Sede-vacantism (from the Latin “the chair being empty”—the “chair” being the Chair of Peter) has a superficial appeal to those who cannot explain how the post conciliar Church could have been afflicted by so many doctrinal and moral difficulties.[2]  The root of it is found in an exaggerated understanding of papal infallibility, which is exercised, according to Vatican I, under precisely defined conditions, when the Holy Father speaks about a matter of faith or morals as the authoritative head of the Church, declaring something in which all Christians must believe.[3]  Too many Catholics fail to make the careful distinctions made by Vatican I.  Their understanding of papal infallibility is something like “the Pope can never be wrong, or even “the Pope can do no wrong.”

Given this invalid premise one can reason:

● “The Pope can make no error/do no wrong,”

● “X has made a lot of errors//done a lot wrong,”

● “Therefore X cannot be the Pope”

From the same invalid premise one can also reason:

● “The Pope can make no error/do no wrong,”

● “X is the Pope,

● “Therefore all that X does must be correct/good.”

The second syllogism describes the thinking known as “papalatry, or “Pope worship.”

The false premise is usually buttressed with arguments from canon law, but these rarely stand up to scrutiny.

Whatever one may think of sedevacantism, at least it did not appeal to wild theories about the “real pope” being abducted and being replaced by an actor who was his double!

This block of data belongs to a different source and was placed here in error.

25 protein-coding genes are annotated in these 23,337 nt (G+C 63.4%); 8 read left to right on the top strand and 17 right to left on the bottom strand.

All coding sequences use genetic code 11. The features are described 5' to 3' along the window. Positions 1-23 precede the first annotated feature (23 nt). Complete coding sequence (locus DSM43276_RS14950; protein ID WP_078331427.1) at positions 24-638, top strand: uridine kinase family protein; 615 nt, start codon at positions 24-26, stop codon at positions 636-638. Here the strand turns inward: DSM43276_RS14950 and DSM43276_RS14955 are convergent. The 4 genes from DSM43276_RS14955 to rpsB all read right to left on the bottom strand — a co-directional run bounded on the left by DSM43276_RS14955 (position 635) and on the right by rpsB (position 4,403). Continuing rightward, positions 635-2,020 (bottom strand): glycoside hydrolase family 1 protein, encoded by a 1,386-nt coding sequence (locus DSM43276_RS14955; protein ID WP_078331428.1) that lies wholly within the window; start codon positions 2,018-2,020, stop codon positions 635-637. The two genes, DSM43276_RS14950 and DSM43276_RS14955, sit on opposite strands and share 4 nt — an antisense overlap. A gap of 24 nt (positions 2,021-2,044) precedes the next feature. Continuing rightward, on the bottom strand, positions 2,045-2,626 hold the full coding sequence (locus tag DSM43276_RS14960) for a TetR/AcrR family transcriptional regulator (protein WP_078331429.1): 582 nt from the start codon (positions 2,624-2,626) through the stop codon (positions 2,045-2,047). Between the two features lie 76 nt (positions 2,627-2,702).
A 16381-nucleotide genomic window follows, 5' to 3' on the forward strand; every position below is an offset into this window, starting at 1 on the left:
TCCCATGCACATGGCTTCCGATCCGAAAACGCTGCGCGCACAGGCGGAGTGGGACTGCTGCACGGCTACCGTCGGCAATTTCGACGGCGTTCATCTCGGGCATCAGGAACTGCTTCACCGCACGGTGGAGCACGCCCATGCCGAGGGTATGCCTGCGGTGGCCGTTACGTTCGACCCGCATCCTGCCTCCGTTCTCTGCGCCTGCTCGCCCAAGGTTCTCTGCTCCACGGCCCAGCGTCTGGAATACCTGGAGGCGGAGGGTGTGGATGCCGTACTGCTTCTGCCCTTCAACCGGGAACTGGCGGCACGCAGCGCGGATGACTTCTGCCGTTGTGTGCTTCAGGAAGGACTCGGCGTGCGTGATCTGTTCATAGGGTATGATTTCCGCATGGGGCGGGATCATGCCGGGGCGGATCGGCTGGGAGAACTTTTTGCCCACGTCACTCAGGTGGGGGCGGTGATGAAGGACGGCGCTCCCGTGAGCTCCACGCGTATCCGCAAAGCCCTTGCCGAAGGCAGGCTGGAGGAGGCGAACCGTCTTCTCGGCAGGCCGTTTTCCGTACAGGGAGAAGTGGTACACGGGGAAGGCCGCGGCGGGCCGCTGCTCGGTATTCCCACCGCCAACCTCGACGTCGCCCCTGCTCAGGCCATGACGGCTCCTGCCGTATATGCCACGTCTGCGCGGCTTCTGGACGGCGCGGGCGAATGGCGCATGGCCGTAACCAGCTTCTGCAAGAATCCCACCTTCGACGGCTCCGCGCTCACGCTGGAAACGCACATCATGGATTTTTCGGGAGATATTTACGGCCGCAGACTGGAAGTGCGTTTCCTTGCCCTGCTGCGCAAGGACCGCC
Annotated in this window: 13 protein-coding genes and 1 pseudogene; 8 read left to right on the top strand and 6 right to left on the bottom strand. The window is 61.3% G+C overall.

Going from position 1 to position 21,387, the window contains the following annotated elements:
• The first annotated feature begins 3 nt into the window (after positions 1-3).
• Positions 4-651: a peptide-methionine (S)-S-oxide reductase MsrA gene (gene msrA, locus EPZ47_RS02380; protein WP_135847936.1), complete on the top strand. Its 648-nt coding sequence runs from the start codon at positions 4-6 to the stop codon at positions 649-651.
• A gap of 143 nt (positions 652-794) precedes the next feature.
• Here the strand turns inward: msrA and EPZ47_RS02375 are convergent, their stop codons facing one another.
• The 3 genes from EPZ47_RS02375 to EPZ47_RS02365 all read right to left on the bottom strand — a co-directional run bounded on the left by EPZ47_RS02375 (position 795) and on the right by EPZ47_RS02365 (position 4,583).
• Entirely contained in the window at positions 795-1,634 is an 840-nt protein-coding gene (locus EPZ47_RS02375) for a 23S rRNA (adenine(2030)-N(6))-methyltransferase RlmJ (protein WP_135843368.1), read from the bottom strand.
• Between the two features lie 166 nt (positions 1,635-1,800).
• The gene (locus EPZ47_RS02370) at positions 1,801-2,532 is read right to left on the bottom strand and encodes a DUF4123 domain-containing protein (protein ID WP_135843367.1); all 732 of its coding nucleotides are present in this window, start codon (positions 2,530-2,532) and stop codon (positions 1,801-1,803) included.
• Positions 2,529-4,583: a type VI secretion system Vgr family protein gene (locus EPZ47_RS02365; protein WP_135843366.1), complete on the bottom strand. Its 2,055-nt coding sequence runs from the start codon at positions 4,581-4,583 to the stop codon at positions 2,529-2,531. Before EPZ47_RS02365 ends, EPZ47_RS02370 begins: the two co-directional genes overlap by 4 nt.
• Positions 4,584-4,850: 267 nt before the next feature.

Another early participant in the Traditional Catholic movement was Archbishop Marcel Lefebvre (1905-1991) who had been Apostolic Delegate in West Africa and Superior General of the Holy Ghost Fathers.  In November 1970 Bishop François Charrière of Fribourg, Switzerland established a pious union led by Archbishop Lefebvre, and known as the Society of Saint Pius X.  The Society established a traditional seminary at Ecône, Switzerland in 1971.  Although the Archbishop trained and ordained a large number of priests at Ecône, for nearly twenty years—until three years before his death—he consecrated no bishops to continue the work of the Society.  Some of his priests would become part of the “controversy”—the controversy of sede-vacantism—the argument that the post Vatican II Popes were really antipopes.

    Archbishop Lefebvre did not accept sedevacantism, and went on to consecrate four bishops in 1988.  Likewise, we Old Roman Catholics do not accept sedevacantism, and our Archbishop was consecrated in 1975, and his auxiliary in 2007.  Benedict XVI is the Pope.